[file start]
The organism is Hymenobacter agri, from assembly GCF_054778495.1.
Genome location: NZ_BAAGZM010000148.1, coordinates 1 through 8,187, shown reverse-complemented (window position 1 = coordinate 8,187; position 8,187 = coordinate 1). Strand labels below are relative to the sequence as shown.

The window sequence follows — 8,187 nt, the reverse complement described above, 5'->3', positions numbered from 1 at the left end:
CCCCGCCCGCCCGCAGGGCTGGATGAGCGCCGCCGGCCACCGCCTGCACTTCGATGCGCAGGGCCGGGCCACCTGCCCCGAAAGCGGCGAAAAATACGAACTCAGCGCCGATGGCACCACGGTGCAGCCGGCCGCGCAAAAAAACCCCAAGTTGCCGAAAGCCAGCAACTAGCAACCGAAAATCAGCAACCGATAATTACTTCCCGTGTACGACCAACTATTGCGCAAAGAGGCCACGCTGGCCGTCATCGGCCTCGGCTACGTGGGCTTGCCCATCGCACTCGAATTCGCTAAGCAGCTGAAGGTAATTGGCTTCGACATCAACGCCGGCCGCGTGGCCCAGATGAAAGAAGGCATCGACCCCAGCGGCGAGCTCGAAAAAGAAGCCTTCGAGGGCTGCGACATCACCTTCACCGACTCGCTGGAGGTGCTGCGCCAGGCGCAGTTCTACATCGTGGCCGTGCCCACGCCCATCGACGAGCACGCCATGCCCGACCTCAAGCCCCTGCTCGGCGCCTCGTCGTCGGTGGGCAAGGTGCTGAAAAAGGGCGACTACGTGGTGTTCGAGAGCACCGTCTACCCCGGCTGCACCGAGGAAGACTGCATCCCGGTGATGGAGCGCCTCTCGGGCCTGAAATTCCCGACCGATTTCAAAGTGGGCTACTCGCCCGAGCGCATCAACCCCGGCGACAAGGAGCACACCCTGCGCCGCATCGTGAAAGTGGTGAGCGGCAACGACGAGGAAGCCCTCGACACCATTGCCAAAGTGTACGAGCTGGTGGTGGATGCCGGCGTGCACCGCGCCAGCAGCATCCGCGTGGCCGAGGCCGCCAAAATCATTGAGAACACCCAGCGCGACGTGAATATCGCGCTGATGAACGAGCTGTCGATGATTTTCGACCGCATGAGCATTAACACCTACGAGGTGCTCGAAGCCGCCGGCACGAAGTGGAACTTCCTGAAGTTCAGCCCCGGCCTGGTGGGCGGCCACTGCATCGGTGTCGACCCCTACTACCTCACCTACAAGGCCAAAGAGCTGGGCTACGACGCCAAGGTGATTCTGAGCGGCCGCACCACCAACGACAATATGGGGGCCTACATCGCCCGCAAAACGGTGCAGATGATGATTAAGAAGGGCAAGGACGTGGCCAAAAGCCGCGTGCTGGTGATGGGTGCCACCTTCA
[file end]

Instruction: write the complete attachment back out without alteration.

The organism is Hymenobacter agri, from assembly GCF_054778495.1.
Genome location: NZ_BAAGZM010000148.1, coordinates 1 through 8,187, shown reverse-complemented (window position 1 = coordinate 8,187; position 8,187 = coordinate 1). Strand labels below are relative to the sequence as shown.

The window sequence follows — 8,187 nt, the reverse complement described above, 5'->3', positions numbered from 1 at the left end:
CCCCGCCCGCCCGCAGGGCTGGATGAGCGCCGCCGGCCACCGCCTGCACTTCGATGCGCAGGGCCGGGCCACCTGCCCCGAAAGCGGCGAAAAATACGAACTCAGCGCCGATGGCACCACGGTGCAGCCGGCCGCGCAAAAAAACCCCAAGTTGCCGAAAGCCAGCAACTAGCAACCGAAAATCAGCAACCGATAATTACTTCCCGTGTACGACCAACTATTGCGCAAAGAGGCCACGCTGGCCGTCATCGGCCTCGGCTACGTGGGCTTGCCCATCGCACTCGAATTCGCTAAGCAGCTGAAGGTAATTGGCTTCGACATCAACGCCGGCCGCGTGGCCCAGATGAAAGAAGGCATCGACCCCAGCGGCGAGCTCGAAAAAGAAGCCTTCGAGGGCTGCGACATCACCTTCACCGACTCGCTGGAGGTGCTGCGCCAGGCGCAGTTCTACATCGTGGCCGTGCCCACGCCCATCGACGAGCACGCCATGCCCGACCTCAAGCCCCTGCTCGGCGCCTCGTCGTCGGTGGGCAAGGTGCTGAAAAAGGGCGACTACGTGGTGTTCGAGAGCACCGTCTACCCCGGCTGCACCGAGGAAGACTGCATCCCGGTGATGGAGCGCCTCTCGGGCCTGAAATTCCCGACCGATTTCAAAGTGGGCTACTCGCCCGAGCGCATCAACCCCGGCGACAAGGAGCACACCCTGCGCCGCATCGTGAAAGTGGTGAGCGGCAACGACGAGGAAGCCCTCGACACCATTGCCAAAGTGTACGAGCTGGTGGTGGATGCCGGCGTGCACCGCGCCAGCAGCATCCGCGTGGCCGAGGCCGCCAAAATCATTGAGAACACCCAGCGCGACGTGAATATCGCGCTGATGAACGAGCTGTCGATGATTTTCGACCGCATGAGCATTAACACCTACGAGGTGCTCGAAGCCGCCGGCACGAAGTGGAACTTCCTGAAGTTCAGCCCCGGCCTGGTGGGCGGCCACTGCATCGGTGTCGACCCCTACTACCTCACCTACAAGGCCAAAGAGCTGGGCTACGACGCCAAGGTGATTCTGAGCGGCCGCACCACCAACGACAATATGGGGGCCTACATCGCCCGCAAAACGGTGCAGATGATGATTAAGAAGGGCAAGGACGTGGCCAAAAGCCGCGTGCTGGTGATGGGTGCCACCTTCA